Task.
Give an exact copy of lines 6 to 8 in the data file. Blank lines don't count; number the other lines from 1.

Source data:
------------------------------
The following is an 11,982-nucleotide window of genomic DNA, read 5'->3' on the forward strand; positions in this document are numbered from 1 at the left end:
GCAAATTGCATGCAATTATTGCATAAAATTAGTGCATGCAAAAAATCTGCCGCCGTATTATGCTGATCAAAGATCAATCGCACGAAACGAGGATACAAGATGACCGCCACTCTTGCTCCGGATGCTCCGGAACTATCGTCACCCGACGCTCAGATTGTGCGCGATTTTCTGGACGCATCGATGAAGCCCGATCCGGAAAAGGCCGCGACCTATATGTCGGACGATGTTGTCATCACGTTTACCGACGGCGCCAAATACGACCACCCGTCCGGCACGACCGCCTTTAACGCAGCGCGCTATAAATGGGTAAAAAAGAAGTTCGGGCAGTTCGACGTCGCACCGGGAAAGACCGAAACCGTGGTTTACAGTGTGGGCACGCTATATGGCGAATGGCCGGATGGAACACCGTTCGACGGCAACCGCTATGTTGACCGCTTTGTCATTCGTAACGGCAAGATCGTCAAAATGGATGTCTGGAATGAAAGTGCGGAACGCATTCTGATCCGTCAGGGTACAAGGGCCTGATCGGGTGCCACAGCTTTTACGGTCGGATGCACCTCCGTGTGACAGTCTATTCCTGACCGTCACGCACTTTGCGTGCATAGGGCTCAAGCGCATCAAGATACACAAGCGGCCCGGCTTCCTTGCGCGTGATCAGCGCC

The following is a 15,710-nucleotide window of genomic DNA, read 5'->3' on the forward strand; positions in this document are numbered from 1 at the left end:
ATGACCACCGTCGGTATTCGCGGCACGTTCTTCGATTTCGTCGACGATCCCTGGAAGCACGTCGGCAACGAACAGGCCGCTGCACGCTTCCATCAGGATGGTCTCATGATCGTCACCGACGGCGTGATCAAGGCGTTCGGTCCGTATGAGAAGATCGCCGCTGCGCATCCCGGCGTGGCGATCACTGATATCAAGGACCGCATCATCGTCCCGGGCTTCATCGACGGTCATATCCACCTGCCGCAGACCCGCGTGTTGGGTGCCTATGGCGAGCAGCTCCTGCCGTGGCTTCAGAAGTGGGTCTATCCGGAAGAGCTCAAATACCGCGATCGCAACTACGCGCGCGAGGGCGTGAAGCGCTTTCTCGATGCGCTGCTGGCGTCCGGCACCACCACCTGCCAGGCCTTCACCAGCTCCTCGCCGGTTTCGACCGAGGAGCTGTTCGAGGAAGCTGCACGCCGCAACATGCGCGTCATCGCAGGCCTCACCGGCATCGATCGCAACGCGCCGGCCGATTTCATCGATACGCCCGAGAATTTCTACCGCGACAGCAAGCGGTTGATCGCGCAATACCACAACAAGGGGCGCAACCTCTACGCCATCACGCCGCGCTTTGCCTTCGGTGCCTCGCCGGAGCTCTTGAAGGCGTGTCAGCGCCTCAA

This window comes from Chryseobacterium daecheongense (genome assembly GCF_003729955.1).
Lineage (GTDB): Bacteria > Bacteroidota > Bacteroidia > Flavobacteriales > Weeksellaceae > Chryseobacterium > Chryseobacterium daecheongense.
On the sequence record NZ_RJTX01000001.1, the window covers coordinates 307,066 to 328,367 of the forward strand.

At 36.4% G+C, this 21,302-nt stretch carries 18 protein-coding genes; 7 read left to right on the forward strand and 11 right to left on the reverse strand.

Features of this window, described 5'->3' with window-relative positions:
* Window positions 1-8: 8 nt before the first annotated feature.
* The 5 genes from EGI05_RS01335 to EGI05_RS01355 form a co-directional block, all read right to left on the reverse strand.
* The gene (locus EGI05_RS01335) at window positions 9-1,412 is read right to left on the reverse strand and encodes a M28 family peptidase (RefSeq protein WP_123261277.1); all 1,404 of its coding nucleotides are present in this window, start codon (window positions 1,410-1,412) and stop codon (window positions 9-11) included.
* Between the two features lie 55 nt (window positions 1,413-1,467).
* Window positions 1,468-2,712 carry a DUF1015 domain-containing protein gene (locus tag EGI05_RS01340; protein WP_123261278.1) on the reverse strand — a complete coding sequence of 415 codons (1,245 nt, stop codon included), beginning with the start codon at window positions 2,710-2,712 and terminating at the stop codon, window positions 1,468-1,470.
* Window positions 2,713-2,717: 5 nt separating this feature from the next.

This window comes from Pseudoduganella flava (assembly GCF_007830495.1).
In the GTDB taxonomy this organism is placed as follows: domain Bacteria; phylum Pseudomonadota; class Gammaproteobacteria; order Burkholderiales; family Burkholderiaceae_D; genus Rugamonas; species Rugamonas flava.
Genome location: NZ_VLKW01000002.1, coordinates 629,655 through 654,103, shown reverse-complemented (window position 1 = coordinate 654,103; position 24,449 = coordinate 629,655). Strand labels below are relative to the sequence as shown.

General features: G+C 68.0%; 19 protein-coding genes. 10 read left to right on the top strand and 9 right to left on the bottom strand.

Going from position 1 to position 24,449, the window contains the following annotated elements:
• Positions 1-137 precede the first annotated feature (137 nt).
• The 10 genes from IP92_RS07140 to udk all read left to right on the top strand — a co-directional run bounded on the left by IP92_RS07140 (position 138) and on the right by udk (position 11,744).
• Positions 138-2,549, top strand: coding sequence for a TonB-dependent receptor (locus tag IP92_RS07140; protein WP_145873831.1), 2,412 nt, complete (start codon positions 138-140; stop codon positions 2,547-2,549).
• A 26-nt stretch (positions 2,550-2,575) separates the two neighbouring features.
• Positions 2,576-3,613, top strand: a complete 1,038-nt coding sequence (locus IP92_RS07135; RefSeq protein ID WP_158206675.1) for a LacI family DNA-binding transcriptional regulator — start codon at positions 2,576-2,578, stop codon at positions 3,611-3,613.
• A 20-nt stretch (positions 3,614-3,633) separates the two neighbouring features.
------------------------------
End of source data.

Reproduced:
Lineage (GTDB): Bacteria > Bacteroidota > Bacteroidia > Flavobacteriales > Weeksellaceae > Chryseobacterium > Chryseobacterium daecheongense.
On the sequence record NZ_RJTX01000001.1, the window covers coordinates 307,066 to 328,367 of the forward strand.

At 36.4% G+C, this 21,302-nt stretch carries 18 protein-coding genes; 7 read left to right on the forward strand and 11 right to left on the reverse strand.